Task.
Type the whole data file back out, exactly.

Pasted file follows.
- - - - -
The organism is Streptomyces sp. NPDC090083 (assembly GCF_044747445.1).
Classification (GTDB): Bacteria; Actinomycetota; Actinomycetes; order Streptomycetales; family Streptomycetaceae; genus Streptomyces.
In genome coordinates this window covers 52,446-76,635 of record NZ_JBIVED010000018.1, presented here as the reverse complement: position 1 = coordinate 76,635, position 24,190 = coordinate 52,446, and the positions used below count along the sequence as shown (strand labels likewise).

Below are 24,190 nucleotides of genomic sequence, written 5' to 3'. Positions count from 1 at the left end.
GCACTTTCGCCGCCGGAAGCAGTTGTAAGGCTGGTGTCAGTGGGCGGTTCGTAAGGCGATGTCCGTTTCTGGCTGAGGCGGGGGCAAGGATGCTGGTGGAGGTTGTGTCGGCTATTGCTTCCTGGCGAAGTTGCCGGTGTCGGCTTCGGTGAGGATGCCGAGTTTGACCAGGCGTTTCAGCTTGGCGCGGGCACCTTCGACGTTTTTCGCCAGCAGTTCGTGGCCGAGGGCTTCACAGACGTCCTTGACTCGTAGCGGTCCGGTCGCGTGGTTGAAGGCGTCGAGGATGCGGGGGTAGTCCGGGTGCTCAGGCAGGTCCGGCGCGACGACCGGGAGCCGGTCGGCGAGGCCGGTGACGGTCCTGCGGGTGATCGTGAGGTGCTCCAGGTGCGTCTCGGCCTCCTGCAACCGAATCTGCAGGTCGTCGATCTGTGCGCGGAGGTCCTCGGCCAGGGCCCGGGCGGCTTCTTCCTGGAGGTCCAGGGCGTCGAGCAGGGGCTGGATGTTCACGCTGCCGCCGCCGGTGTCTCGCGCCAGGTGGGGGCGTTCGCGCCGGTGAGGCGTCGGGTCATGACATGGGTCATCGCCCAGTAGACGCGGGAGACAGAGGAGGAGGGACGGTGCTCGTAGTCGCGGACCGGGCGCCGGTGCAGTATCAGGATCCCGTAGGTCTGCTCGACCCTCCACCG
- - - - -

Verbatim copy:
The organism is Streptomyces sp. NPDC090083 (assembly GCF_044747445.1).
Classification (GTDB): Bacteria; Actinomycetota; Actinomycetes; order Streptomycetales; family Streptomycetaceae; genus Streptomyces.
In genome coordinates this window covers 52,446-76,635 of record NZ_JBIVED010000018.1, presented here as the reverse complement: position 1 = coordinate 76,635, position 24,190 = coordinate 52,446, and the positions used below count along the sequence as shown (strand labels likewise).

Below are 24,190 nucleotides of genomic sequence, written 5' to 3'. Positions count from 1 at the left end.
GCACTTTCGCCGCCGGAAGCAGTTGTAAGGCTGGTGTCAGTGGGCGGTTCGTAAGGCGATGTCCGTTTCTGGCTGAGGCGGGGGCAAGGATGCTGGTGGAGGTTGTGTCGGCTATTGCTTCCTGGCGAAGTTGCCGGTGTCGGCTTCGGTGAGGATGCCGAGTTTGACCAGGCGTTTCAGCTTGGCGCGGGCACCTTCGACGTTTTTCGCCAGCAGTTCGTGGCCGAGGGCTTCACAGACGTCCTTGACTCGTAGCGGTCCGGTCGCGTGGTTGAAGGCGTCGAGGATGCGGGGGTAGTCCGGGTGCTCAGGCAGGTCCGGCGCGACGACCGGGAGCCGGTCGGCGAGGCCGGTGACGGTCCTGCGGGTGATCGTGAGGTGCTCCAGGTGCGTCTCGGCCTCCTGCAACCGAATCTGCAGGTCGTCGATCTGTGCGCGGAGGTCCTCGGCCAGGGCCCGGGCGGCTTCTTCCTGGAGGTCCAGGGCGTCGAGCAGGGGCTGGATGTTCACGCTGCCGCCGCCGGTGTCTCGCGCCAGGTGGGGGCGTTCGCGCCGGTGAGGCGTCGGGTCATGACATGGGTCATCGCCCAGTAGACGCGGGAGACAGAGGAGGAGGGACGGTGCTCGTAGTCGCGGACCGGGCGCCGGTGCAGTATCAGGATCCCGTAGGTCTGCTCGACCCTCCACCG